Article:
- the act of a person who pugs.
- coarse mortar or the like for deadening sound.
Origin of pugging
- to knead (clay or the like) with water to make it plastic, as for brickmaking.
- to fill or stop with clay or the like.
- to pack or cover with mortar or the like, as to deaden sound.
- to mix with water so as to form a paste.
Origin of pug2
- Also called pugmark. a footprint, especially of a game animal.
- to track (especially game) by following footprints or another spoor.
Origin of pug4
Examples from the Web for pugging
Finished the hut, pugging it at the ends, and making the roof better.Explorations in Australia
Enamelled iron sheets are screwed to the ceiling joists in the hot rooms, and pugging placed over.The Turkish Bath
Robert Owen Allsop
I came to such a spot, and it was very dark, and the tantalising odour "set my pugging tooth on edge."In Pastures Green
When cracks appear or96 joints open, they should be stopped with a pugging of fire clay and grog.
Where a shelf or prop rocks insecurely, a small wad of pugging (grog and clay) will give a steady bearing.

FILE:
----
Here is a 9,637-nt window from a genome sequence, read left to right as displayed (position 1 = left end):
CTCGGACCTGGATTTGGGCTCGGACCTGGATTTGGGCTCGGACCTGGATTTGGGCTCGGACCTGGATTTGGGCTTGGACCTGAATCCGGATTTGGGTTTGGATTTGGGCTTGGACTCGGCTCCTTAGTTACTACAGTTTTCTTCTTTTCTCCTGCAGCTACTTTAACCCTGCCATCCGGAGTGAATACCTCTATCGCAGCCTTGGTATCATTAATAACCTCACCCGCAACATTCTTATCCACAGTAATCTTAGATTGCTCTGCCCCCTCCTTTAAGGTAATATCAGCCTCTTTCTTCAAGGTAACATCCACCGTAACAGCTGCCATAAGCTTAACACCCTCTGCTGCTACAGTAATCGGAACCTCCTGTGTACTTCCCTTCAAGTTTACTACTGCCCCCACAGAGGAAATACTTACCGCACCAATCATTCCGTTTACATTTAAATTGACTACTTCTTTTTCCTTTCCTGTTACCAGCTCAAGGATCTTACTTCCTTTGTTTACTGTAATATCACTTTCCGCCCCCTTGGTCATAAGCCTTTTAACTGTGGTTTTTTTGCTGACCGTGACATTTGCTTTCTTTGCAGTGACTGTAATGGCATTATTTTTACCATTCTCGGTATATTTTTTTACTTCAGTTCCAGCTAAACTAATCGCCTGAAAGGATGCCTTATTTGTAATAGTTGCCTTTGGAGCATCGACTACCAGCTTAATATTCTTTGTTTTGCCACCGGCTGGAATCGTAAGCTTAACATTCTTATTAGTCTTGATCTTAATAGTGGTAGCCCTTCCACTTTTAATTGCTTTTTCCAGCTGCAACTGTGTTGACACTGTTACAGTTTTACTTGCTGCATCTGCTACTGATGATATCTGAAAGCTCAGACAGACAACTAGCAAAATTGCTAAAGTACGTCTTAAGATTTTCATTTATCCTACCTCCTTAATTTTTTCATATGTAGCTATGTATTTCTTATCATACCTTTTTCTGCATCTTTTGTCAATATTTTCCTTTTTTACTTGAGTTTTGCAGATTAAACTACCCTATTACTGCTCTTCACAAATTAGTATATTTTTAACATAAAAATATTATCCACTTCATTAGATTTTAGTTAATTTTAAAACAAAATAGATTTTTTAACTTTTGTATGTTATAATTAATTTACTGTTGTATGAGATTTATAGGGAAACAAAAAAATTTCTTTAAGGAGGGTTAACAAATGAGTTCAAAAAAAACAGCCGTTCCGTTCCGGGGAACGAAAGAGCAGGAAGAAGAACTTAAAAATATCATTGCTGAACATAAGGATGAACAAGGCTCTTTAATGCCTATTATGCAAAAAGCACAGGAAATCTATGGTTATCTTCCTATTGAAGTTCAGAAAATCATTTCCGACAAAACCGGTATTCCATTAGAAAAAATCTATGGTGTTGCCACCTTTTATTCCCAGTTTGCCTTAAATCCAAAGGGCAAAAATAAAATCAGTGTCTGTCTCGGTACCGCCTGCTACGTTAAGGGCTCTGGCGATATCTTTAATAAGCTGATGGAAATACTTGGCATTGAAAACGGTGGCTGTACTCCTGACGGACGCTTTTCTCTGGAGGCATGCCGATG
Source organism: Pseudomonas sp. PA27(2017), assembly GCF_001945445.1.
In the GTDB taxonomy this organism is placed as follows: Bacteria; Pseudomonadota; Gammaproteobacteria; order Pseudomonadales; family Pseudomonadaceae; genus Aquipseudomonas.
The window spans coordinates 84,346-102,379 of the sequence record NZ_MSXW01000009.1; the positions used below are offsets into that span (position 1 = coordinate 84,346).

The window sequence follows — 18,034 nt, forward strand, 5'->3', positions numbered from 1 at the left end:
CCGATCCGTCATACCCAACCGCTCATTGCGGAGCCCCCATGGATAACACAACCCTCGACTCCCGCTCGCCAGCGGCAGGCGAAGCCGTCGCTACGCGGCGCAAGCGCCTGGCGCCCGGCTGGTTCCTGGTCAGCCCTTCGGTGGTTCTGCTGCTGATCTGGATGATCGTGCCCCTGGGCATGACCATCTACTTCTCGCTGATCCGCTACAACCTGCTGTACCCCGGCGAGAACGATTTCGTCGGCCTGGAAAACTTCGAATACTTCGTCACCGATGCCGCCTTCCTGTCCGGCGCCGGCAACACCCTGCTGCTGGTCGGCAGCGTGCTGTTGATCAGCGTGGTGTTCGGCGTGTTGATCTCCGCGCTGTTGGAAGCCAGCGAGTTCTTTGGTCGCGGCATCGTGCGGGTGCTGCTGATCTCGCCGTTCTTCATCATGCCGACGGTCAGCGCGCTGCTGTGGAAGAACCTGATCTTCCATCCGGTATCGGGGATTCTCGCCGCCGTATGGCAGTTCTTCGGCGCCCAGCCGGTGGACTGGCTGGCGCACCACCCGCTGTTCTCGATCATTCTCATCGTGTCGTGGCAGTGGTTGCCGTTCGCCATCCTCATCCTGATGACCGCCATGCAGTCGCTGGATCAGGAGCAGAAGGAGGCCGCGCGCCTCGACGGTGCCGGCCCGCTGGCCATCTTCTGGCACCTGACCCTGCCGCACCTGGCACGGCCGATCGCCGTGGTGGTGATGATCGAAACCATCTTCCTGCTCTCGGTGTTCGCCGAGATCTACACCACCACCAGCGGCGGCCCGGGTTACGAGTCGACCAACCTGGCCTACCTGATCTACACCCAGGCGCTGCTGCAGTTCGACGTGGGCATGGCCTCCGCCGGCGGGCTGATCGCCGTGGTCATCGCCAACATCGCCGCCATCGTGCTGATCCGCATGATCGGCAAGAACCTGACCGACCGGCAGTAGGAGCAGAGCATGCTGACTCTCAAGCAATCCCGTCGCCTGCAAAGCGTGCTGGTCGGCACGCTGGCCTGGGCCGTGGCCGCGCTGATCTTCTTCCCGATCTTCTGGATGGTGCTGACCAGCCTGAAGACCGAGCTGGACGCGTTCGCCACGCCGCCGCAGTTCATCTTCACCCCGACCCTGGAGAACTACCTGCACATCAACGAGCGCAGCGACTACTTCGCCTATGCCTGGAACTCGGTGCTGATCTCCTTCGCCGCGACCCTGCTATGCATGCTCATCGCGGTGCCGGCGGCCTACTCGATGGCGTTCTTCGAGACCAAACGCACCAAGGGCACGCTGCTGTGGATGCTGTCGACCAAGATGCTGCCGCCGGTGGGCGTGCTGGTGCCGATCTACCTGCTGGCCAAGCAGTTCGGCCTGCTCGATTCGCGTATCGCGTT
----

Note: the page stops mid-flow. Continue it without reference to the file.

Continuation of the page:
- material such as clay, mortar, sawdust, sand, etc, inserted between wooden flooring and ceiling to reduce the transmission of soundAlso called: pug
- Also called: carlin a small compact breed of dog with a smooth coat, lightly curled tail, and a short wrinkled nose
- any of several small geometrid moths, mostly of the genus Eupithecia, with slim forewings held outstretched at rest
- to mix or knead (clay) with water to form a malleable mass or paste, often in a pug mill
- to fill or stop with clay or a similar substance
- (of cattle) to trample (the ground) into consolidated mud
- a slang name for boxer (def. 1)
Word Origin and History for pugging
1560s, general term of endearment (also puggy), probably related to puck (n.2); one of the earliest senses is "sprite, imp" (1610s). The sense of "miniature dog" is from 1749 (pug-dog); that of "monkey" is 1660s. The word at various times meant "a bargeman" (1590s), "a harlot" (c.1600), and "an upper servant in a great house" (1847).